Comparing the old with the new

Every single project we undertake allows our talented team of artists to push boundaries and try out new techniques to deliver ever better results. 'Better' can, of course, have different meanings. It can relate to the quality of the work - how photorealistic it is - or the time it takes to create - the sooner we can create the image, the sooner it can be marketed!

I happened upon an old animation of ours that we created way back in 2002. The project was a development called Tally Ho and was in a moderately highrise development in a suburb of London.

Here's a still from the animation:-

Animation still 2002

At the time, this animation was pushing quite a few boundaries. It was before the days of integrated global illumination (that software like VRay or Corona give us nowadays). Blurry, soft reflections and shadows were also difficult to achieve. The speed of the computers we were using limited the amount of ray-tracing we could consider using. If I recall correctly, I think we used Lightscape to generate and 'bake' the lighting model on these animations: a software product that has long gone (though I still have it sat on a shelf somewhere here in our studio, purely for nostalgic reasons!). It was also well before the days of drone photography. We were regularly perched on top of a cherry-picker taking photos on 35mm film ready to be scanned, stitched and edited back in the office!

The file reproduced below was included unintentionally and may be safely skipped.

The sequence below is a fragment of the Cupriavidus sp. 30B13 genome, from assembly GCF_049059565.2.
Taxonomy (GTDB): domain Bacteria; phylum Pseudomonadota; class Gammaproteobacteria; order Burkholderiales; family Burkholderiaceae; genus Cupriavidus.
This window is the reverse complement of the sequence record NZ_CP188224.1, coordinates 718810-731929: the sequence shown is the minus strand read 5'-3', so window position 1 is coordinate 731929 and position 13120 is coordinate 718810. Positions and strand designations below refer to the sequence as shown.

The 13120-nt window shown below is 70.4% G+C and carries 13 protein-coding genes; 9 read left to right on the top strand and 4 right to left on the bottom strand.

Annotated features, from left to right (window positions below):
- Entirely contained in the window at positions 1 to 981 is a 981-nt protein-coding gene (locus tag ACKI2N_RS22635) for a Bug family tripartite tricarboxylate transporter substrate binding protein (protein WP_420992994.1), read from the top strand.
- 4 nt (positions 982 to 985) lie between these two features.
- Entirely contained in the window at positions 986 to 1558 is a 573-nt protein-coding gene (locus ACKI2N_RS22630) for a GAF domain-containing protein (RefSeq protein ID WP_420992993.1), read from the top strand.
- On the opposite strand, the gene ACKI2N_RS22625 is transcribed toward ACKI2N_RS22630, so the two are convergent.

Now, take a look at a recent still from an architectural film we have been working on:-

Animation still 2016

This image is just over 10 years on. Soft lighting. Blurry shadows. A richness and subtlety to the textures. A huge amount of model detail in all the elements of the scene. The software (and hardware) has certainly helped us get to these sorts of levels. But, if I'm honest, render times are probably similar, and the amount of effort is still similar. This is mainly because we push and push and push to get everything we possibly can out of the computer.

Now that we are pushing into real-time rendering and virtual reality, imagine what we will be producing in another 5 or 10 years!

#history #animation

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